In homogeneous catalysis the catalyst is a molecule which facilitates the reaction. The catalyst initiates reaction with one or more reactants to form intermediate(s) and in some cases one or more products. Subsequent steps lead to the formation of remaining products and to the regeneration of the catalyst.

Examples of homogeneous catalysts are:

1) The ion H+(aq) which acts as a catalyst in esterification, as well as in the inverse reaction - hydrolysis of esters such as methyl acetate is catalysed by H+

2) Chlorine free radicals in the break down of ozone. These radicals are formed by the action of ultraviolet radiation on chlorofluorocarbons (CFCs). They react with ozone to form oxygen molecules and regenerate the catalyst radicals. This process destroys the thin layer of stratospheric ozone.

Cl· + O3 → ClO· + O2
ClO· + O· → Cl· + O2

3) Oxides of nitrogen in the oxidation of sulfur dioxide to sulfur trioxide by dioxygen in the chamber process.


In nature enzymes are catalysts in metabolism. In biochemistry catalysis is also observed with abzymes and ribozymes, deoxyribozymes have also been created in the laboratory.

Biocatalysts can be thought of as a mixture of a homogenous and heterogeneous catalyst. This is because the enzyme is in solution itself, but the reaction takes place on the enzyme surface. Several factors affect the activity of enzymes. The most important are:

  • Temperature
  • pH
  • Enzyme concentration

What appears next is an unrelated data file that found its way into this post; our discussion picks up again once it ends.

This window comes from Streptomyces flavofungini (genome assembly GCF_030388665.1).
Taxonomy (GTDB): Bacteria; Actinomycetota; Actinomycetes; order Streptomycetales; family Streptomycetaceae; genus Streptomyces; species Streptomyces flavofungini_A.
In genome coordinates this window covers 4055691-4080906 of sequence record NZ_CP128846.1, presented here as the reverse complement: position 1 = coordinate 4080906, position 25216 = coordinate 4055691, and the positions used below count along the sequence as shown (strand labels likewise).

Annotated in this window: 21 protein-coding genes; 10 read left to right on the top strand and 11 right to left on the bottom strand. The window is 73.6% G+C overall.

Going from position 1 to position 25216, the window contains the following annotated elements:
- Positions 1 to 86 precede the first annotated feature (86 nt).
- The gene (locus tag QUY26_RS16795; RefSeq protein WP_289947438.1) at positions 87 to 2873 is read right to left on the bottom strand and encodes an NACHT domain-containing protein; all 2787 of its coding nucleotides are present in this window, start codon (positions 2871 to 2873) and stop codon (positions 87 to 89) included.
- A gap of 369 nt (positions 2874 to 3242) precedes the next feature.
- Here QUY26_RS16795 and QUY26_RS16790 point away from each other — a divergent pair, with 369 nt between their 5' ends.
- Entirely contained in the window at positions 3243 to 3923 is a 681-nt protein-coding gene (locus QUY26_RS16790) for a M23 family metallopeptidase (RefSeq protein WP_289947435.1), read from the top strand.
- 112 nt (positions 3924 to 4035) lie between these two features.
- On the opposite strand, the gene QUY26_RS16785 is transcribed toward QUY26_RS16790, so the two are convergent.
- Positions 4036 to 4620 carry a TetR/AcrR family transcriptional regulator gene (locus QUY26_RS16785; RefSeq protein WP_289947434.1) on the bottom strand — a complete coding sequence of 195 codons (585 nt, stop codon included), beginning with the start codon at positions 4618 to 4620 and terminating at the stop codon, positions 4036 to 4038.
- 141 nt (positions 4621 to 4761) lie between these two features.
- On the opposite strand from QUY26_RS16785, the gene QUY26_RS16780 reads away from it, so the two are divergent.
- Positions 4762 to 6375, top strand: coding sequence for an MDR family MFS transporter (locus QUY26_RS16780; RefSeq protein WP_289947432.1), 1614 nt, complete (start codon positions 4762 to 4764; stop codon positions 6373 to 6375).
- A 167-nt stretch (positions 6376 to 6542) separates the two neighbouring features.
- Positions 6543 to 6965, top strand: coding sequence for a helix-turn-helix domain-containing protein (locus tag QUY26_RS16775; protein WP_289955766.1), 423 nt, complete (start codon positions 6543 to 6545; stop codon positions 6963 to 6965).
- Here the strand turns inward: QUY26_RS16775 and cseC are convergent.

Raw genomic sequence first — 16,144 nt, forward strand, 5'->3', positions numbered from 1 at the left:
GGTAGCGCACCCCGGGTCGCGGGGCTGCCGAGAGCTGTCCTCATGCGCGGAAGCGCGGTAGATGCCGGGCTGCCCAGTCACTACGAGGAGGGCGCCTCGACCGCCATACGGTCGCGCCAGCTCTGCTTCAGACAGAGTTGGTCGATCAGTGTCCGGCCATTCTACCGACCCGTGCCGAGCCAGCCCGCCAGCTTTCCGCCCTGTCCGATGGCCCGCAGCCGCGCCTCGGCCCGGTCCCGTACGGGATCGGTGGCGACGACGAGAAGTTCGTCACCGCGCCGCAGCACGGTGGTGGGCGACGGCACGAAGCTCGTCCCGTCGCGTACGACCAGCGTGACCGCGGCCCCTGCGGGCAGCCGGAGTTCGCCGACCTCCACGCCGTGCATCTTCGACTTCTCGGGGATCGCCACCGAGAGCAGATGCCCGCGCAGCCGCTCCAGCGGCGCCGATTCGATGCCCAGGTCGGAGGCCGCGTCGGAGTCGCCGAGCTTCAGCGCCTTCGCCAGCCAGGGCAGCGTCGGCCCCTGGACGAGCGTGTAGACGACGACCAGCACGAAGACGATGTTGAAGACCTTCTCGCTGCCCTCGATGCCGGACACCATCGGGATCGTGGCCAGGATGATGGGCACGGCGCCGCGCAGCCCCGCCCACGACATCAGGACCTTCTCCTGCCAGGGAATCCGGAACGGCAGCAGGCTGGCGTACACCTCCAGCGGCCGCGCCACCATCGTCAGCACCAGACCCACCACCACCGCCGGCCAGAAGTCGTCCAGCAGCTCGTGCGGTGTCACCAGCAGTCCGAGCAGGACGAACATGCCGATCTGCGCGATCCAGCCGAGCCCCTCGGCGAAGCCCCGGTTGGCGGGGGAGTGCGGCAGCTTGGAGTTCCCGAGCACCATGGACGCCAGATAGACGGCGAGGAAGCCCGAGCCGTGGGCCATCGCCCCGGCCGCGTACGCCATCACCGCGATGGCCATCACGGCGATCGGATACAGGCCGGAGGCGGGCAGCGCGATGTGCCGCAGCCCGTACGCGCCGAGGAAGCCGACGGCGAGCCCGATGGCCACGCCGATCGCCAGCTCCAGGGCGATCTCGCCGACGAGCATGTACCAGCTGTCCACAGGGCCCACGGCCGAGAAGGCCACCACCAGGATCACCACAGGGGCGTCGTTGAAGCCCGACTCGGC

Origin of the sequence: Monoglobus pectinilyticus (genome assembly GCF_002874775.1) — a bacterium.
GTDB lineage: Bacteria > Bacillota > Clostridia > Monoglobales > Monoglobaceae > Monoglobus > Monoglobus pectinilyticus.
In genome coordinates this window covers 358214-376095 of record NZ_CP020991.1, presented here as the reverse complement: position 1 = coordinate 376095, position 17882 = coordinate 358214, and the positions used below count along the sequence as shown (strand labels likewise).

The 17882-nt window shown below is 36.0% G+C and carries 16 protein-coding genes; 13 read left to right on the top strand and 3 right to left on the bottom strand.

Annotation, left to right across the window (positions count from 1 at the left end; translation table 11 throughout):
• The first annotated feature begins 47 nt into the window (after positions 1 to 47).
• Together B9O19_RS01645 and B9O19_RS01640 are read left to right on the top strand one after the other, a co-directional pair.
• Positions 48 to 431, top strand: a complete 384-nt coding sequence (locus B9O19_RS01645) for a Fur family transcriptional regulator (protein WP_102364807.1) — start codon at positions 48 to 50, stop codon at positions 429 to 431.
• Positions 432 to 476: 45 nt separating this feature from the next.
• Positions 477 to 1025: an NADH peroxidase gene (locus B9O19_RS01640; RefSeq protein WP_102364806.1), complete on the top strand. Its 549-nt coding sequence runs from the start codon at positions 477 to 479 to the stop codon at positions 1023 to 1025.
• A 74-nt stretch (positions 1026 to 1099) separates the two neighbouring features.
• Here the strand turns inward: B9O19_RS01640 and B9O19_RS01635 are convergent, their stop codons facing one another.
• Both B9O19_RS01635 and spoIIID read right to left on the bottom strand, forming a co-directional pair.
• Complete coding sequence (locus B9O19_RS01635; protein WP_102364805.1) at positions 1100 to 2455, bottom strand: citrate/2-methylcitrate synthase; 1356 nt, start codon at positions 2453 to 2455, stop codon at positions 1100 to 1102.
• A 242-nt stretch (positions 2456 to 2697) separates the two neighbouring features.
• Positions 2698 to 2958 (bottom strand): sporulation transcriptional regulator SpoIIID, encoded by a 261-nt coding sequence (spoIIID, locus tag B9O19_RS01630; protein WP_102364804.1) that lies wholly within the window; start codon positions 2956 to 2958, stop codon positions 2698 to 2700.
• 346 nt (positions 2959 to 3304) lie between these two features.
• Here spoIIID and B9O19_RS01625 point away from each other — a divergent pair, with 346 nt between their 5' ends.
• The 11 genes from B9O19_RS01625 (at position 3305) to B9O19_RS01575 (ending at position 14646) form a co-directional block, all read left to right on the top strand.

• Substrate concentration


In the context of electrochemistry, specifically in fuel cell engineering, various metal-rich catalysts are used to promote the efficiency of a half reaction that occurs within the fuel cell. One common type of fuel cell electrocatalyst is based upon tiny nanoparticles of platinum which adorn slightly larger carbon particles. When this type of platinum electrocatalyst is in contact with one of the electrodes in a fuel cell, it increases the rate of the redox half reaction in which oxygen gas is reduced to water (or hydroxide or hydrogen peroxide).


Catalysis is of paramount importance in the chemical industry. The production of most industrially important chemicals involves catalysis. Two notable commercial processes are the Haber process for ammonia synthesis and the Fischer-Tropsch synthesis. Research into catalysis is a major field in applied science, and involves many fields of chemistry, notably in organometallic chemistry, and physics. Catalysis is important in many aspects of environmental science, from the catalytic converter in automobiles to the alleged causes of the ozone hole. Catalytic, rather than stoichiometric reactions are preferred in environmentally friendly green chemistry due to the reduced amount of waste generated.

Notable examples